(Reuters) Prime Minister Gordon Brown kept election speculation alive on Friday by scheduling two major announcements for early next week, though opinion polls showed his party's commanding poll lead evaporating.
Brown will update parliament on plans to scale down British forces in Iraq on Monday while Chancellor Alistair Darling will announce government spending plans on Tuesday.
That fits in with a scenario of Brown rushing out major announcements ready to call an election in early November, two and a half years before he needs to.
But analysts believe an election is far less likely after three opinion polls showed the Labour's lead over the opposition Conservatives shrinking or even disappearing.
"Whether they will or not will depend on their own analysis of the polls and at the moment it is looking highly uncertain," said George Buckley, chief UK economist at Deutsche Bank.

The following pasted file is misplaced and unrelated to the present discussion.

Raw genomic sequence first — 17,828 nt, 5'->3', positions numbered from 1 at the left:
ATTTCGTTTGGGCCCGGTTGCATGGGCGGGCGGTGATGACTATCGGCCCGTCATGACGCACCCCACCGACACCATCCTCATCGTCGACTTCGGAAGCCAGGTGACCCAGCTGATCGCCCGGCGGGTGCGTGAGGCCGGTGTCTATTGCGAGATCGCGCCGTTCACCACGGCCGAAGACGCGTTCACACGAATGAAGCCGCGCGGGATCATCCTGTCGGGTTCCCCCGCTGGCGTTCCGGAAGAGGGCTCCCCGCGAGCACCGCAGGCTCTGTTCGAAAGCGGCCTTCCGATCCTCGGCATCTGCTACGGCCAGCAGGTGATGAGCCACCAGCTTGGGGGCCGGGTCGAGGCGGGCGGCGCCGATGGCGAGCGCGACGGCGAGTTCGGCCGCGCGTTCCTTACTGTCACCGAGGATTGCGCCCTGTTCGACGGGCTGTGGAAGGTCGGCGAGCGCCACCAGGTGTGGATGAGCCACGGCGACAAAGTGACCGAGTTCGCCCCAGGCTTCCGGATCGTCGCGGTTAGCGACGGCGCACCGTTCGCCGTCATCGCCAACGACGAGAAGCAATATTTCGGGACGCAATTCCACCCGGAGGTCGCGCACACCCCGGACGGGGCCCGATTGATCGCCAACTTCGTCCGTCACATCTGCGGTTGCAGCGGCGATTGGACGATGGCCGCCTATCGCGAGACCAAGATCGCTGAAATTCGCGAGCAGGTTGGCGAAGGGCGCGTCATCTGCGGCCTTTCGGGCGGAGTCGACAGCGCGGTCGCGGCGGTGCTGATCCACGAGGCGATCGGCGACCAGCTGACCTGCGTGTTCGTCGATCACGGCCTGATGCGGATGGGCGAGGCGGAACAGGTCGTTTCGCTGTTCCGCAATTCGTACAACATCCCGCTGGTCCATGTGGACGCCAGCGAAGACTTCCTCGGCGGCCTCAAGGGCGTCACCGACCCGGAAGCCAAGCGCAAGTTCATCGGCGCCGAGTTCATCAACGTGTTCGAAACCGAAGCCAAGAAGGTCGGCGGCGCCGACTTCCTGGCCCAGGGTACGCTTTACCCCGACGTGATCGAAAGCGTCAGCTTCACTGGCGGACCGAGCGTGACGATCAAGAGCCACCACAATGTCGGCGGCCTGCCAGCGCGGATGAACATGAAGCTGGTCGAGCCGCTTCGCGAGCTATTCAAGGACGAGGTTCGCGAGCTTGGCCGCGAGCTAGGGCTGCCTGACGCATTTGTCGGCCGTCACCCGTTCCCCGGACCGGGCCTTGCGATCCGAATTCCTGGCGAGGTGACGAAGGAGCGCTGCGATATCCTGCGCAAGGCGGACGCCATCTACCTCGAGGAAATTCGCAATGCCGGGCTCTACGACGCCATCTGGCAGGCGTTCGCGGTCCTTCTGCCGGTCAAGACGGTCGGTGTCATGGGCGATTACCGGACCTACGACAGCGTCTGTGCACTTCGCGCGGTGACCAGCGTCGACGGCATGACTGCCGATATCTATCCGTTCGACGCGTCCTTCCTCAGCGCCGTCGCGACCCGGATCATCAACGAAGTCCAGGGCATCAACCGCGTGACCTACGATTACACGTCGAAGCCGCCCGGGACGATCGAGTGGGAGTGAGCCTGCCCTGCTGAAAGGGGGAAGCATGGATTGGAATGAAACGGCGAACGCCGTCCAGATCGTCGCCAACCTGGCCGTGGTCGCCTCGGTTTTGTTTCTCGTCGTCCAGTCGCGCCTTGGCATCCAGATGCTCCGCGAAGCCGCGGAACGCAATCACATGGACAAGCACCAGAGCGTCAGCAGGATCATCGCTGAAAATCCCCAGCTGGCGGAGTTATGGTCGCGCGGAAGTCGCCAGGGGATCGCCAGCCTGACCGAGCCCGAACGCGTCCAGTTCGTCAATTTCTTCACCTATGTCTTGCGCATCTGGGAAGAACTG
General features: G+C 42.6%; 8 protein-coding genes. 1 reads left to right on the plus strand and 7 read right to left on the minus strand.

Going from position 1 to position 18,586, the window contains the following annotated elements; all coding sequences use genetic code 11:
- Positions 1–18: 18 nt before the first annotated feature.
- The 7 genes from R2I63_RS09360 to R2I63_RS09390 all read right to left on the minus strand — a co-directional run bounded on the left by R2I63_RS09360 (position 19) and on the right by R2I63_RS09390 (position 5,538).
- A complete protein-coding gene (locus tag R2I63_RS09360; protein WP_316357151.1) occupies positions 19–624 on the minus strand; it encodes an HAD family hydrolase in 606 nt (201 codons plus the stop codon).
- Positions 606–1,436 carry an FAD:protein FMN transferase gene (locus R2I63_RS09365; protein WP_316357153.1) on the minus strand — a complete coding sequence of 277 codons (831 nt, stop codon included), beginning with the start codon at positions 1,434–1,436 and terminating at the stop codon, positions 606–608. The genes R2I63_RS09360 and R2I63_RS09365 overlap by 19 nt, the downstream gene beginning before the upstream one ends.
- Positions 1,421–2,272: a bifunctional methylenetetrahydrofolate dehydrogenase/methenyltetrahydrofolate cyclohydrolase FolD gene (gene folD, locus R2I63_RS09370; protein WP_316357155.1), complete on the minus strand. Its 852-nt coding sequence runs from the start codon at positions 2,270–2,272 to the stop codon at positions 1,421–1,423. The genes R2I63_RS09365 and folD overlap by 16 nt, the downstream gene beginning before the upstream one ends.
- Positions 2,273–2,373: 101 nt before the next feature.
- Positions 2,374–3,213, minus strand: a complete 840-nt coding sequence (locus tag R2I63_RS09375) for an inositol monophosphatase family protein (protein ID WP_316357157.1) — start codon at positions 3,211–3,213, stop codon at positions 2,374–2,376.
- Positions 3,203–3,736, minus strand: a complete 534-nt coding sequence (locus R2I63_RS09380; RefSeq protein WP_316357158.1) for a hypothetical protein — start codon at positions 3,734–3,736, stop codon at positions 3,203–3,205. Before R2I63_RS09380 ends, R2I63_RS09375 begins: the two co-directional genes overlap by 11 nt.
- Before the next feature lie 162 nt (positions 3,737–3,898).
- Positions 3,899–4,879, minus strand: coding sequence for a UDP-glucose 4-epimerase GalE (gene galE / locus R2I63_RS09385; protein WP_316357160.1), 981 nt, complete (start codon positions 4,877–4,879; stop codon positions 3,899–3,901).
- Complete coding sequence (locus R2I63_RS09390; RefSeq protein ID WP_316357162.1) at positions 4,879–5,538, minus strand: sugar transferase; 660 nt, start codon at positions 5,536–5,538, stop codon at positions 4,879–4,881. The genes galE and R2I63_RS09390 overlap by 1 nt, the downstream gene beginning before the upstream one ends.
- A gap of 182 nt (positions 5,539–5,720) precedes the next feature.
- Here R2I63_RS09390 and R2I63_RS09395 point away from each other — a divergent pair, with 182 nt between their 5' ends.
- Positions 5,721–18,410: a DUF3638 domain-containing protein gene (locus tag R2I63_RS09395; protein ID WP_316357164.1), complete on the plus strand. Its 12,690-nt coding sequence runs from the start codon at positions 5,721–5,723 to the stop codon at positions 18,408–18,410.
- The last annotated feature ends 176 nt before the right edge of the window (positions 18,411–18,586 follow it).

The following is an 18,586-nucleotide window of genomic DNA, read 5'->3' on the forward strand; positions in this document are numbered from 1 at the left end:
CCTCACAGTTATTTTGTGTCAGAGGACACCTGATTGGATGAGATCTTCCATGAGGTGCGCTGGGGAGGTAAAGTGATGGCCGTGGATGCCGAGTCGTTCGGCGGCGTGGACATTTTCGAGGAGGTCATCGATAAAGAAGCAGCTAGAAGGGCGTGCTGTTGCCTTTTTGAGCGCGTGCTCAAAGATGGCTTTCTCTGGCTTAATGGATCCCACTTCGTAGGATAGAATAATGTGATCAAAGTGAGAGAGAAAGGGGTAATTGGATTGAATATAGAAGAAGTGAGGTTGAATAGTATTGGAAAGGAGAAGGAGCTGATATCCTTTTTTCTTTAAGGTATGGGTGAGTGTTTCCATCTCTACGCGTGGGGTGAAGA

Wyn Grant, politics professor at Warwick University, said Brown must weigh up whether Labour could increase its parliamentary majority in a snap poll. "I think the chances are against that," he said.
"They've created this expectation there is going to be an election, so if they back down now it looks as if they are scared of going to the country at this time. So they've painted themselves into a corner to some extent," he told Reuters.
Opposition parties raised the pressure on Brown to say whether there would be an election.